“I wanted so much to get away from the banal spread eagle and other symbols of the government which are so overworked,” Coletti told the press. “I was sure we had selected the most interesting theme when I picked up a Boston newspaper and saw a large picture of your Mansfield geese being driven to the farm; all the while blocking traffic behind them.”

By 1938 the Austin Goose Farm had been operating for about 70 years. It once held the distinction of being the largest goose farm in the world. When trains arrived packed with geese from Canada the birds were paraded to East Mansfield halting traffic while they passed. Coletti said “here is a subject with great decorative possibilities, appropriate to the locale, and typically New England in aspect.”

Joseph Coletti finished his bas relief sculpture in late May 1939 and delivered it to Mansfield. “Farmers and Geese” is a plaster cast six feet long and four feet wide. It depicts two farmers, a man and a woman, feeding grain to nine geese below. Its oyster white subjects were chosen to blend with the wall behind it while the terra cotta background provides a strikingly simple contrast.

“Farmers and Geese” was set into a recess above the Postmaster’s door where it remained for five decades. It was moved when a new post office was built on Giles Place in 1990. It now hangs above the door to the service lobby in the current Mansfield Post Office.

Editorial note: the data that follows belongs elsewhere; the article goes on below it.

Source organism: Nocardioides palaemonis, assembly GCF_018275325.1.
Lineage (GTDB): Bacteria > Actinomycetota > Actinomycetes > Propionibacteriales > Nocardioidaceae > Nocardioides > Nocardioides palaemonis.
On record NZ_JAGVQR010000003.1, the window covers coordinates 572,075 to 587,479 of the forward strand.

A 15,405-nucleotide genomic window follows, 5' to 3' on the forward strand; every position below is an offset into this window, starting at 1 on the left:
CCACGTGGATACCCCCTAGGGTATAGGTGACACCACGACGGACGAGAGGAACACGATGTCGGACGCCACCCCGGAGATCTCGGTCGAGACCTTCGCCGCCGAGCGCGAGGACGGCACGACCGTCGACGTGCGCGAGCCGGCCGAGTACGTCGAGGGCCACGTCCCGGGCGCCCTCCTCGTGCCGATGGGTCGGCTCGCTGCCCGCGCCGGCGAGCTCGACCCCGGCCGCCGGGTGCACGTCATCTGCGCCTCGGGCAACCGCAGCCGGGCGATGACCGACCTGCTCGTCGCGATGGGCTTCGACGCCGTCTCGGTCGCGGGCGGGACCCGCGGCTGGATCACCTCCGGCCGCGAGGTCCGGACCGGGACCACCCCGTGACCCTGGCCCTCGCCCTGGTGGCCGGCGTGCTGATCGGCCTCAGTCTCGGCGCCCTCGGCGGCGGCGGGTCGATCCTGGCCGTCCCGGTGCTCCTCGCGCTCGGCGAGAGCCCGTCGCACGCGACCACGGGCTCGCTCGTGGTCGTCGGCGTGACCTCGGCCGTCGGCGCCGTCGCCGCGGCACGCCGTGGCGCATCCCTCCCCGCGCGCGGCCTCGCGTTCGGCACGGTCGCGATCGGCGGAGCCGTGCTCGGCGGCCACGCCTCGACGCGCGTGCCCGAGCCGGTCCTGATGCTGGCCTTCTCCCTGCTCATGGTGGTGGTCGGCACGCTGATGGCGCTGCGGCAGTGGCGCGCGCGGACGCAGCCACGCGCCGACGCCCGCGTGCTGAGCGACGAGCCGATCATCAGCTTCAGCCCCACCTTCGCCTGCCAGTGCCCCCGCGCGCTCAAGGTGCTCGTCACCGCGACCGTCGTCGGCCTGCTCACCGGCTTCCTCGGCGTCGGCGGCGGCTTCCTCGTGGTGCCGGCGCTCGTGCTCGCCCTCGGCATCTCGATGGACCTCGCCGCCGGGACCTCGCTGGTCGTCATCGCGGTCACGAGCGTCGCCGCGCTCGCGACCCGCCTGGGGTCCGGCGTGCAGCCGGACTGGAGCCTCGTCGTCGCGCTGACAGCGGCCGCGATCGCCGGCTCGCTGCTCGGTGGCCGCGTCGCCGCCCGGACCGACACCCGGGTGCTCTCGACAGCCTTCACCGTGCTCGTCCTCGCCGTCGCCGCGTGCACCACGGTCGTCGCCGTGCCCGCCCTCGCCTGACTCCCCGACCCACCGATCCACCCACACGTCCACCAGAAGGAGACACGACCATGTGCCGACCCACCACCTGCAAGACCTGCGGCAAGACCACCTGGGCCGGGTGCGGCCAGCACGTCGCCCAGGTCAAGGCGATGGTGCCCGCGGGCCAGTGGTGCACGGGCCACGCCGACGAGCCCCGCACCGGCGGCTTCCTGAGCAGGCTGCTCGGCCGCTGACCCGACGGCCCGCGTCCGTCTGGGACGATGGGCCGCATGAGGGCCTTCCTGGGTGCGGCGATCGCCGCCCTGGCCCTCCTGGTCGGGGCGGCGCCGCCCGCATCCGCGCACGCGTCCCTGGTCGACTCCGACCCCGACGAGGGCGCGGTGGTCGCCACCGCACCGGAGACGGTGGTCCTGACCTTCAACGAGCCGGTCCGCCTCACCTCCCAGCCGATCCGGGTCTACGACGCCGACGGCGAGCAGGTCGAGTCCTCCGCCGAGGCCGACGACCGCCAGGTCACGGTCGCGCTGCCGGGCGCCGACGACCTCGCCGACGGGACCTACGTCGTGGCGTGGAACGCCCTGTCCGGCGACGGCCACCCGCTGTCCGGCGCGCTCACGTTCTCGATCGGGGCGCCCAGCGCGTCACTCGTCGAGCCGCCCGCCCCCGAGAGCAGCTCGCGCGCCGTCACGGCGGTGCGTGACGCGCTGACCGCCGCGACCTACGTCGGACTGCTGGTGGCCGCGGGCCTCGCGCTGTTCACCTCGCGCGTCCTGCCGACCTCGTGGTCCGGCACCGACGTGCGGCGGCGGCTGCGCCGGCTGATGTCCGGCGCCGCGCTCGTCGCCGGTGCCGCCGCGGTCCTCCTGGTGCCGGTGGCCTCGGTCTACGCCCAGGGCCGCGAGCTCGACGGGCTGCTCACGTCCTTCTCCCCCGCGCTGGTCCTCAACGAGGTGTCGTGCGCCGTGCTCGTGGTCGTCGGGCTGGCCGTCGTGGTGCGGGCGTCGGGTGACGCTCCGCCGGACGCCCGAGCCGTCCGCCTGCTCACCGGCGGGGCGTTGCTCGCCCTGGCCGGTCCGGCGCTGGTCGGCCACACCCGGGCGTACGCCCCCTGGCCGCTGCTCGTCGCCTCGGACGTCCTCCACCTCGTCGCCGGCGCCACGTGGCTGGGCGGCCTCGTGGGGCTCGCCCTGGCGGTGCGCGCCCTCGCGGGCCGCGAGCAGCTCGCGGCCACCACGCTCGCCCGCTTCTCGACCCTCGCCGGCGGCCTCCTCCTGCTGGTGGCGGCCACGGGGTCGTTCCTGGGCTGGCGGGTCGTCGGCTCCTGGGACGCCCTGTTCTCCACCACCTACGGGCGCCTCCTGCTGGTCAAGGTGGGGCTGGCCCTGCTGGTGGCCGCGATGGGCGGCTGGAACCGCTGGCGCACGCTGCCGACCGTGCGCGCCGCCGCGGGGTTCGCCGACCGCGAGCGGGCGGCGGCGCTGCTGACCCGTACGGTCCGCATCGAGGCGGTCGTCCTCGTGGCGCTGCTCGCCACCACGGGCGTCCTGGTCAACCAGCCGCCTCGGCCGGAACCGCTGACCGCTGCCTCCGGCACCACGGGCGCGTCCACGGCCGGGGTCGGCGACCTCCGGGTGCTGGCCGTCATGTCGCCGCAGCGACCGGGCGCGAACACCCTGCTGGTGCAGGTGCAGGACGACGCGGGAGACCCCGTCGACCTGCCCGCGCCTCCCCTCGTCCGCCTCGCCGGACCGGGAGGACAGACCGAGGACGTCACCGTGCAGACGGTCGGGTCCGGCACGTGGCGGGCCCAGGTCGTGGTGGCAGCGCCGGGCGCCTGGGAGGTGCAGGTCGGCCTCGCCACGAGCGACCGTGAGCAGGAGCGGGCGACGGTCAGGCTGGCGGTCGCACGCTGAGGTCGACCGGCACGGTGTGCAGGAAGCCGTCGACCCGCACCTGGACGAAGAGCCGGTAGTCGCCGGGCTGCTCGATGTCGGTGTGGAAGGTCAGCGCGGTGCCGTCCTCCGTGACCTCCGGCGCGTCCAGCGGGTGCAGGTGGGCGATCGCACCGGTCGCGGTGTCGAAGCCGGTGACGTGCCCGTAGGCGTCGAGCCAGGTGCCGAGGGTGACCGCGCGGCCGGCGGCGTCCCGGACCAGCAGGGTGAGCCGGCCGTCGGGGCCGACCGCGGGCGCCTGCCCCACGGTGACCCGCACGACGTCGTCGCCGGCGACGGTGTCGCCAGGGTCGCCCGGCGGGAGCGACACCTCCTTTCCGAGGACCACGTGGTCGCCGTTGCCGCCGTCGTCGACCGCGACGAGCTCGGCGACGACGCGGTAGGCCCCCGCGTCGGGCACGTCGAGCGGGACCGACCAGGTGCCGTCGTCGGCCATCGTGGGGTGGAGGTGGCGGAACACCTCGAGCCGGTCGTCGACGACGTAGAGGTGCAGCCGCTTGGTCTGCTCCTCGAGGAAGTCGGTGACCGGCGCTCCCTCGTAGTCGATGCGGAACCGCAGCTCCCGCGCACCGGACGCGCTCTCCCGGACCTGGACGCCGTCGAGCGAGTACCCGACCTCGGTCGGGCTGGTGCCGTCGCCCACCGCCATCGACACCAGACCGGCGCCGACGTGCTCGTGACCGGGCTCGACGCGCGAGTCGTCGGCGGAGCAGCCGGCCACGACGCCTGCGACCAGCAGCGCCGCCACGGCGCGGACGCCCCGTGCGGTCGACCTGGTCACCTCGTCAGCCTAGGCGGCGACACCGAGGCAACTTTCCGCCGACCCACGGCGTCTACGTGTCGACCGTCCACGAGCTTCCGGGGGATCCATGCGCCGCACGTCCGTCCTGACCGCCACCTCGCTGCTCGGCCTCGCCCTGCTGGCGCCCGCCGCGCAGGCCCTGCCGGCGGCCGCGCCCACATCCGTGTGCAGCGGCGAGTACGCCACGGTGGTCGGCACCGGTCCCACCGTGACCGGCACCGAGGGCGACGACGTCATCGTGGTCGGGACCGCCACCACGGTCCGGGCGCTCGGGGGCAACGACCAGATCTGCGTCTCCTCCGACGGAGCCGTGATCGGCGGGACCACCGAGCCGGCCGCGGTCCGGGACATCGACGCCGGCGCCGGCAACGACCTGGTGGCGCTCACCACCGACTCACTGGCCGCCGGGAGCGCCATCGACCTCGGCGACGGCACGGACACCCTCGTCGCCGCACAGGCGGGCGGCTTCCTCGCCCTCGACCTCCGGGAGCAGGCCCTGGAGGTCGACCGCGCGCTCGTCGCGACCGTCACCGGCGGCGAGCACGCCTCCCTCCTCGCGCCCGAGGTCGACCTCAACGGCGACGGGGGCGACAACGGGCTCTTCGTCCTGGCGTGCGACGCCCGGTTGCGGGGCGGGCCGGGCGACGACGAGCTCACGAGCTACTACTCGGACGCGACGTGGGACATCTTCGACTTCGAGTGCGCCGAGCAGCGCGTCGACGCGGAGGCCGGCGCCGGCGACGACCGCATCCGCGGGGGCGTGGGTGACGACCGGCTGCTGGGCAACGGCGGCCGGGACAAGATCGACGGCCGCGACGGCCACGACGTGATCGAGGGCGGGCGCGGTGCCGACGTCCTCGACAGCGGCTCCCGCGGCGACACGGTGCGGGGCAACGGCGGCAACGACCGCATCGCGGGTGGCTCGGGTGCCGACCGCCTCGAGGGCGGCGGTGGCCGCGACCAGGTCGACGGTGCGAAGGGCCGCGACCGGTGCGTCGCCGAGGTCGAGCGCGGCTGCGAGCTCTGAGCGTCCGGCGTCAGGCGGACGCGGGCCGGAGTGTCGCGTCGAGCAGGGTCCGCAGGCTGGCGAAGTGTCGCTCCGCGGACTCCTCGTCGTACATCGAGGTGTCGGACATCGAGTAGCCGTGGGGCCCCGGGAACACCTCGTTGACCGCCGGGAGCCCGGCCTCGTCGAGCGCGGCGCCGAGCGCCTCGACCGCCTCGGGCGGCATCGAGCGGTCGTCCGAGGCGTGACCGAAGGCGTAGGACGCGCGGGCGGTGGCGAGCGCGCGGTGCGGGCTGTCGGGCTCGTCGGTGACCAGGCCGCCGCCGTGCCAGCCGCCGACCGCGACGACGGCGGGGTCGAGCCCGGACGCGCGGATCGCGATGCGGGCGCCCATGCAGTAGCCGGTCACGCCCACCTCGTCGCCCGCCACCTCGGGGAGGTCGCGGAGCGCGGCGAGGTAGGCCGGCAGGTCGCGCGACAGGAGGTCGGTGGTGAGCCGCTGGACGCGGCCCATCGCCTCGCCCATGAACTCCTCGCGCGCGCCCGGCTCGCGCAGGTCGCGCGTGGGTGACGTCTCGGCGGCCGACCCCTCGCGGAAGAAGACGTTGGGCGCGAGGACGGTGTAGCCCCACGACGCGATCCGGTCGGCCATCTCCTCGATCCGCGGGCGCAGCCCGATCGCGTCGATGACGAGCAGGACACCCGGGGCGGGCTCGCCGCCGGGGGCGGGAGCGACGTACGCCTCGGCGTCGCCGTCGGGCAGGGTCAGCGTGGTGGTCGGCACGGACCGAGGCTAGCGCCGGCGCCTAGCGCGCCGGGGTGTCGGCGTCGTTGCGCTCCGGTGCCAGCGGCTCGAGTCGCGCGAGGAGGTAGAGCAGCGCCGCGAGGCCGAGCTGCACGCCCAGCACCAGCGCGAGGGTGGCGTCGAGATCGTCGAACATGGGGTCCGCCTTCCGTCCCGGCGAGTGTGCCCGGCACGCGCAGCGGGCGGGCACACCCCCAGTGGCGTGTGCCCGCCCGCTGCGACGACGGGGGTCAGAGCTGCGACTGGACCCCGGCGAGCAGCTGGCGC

In 1939, The Mansfield News called Joseph Coletti “altogether an intelligent and very interesting man.” A visitor griped that the geese depicted in Mansfield’s post office were Canadian. Jim Bellew replied, “Sure, if you go back far enough you’ll find potatoes aren’t native Americans, either.”

We are 99.9% sure we know who this Mansfield person was.  But we want to be 100%.  This photo was taken in 1958.  If you...

We are 99.9% sure we know who this Mansfield person was. But we want to be 100%. This photo was taken in 1958. If you know who it is, please post below. Please, no wild guesses, only if you are certain. Thanks!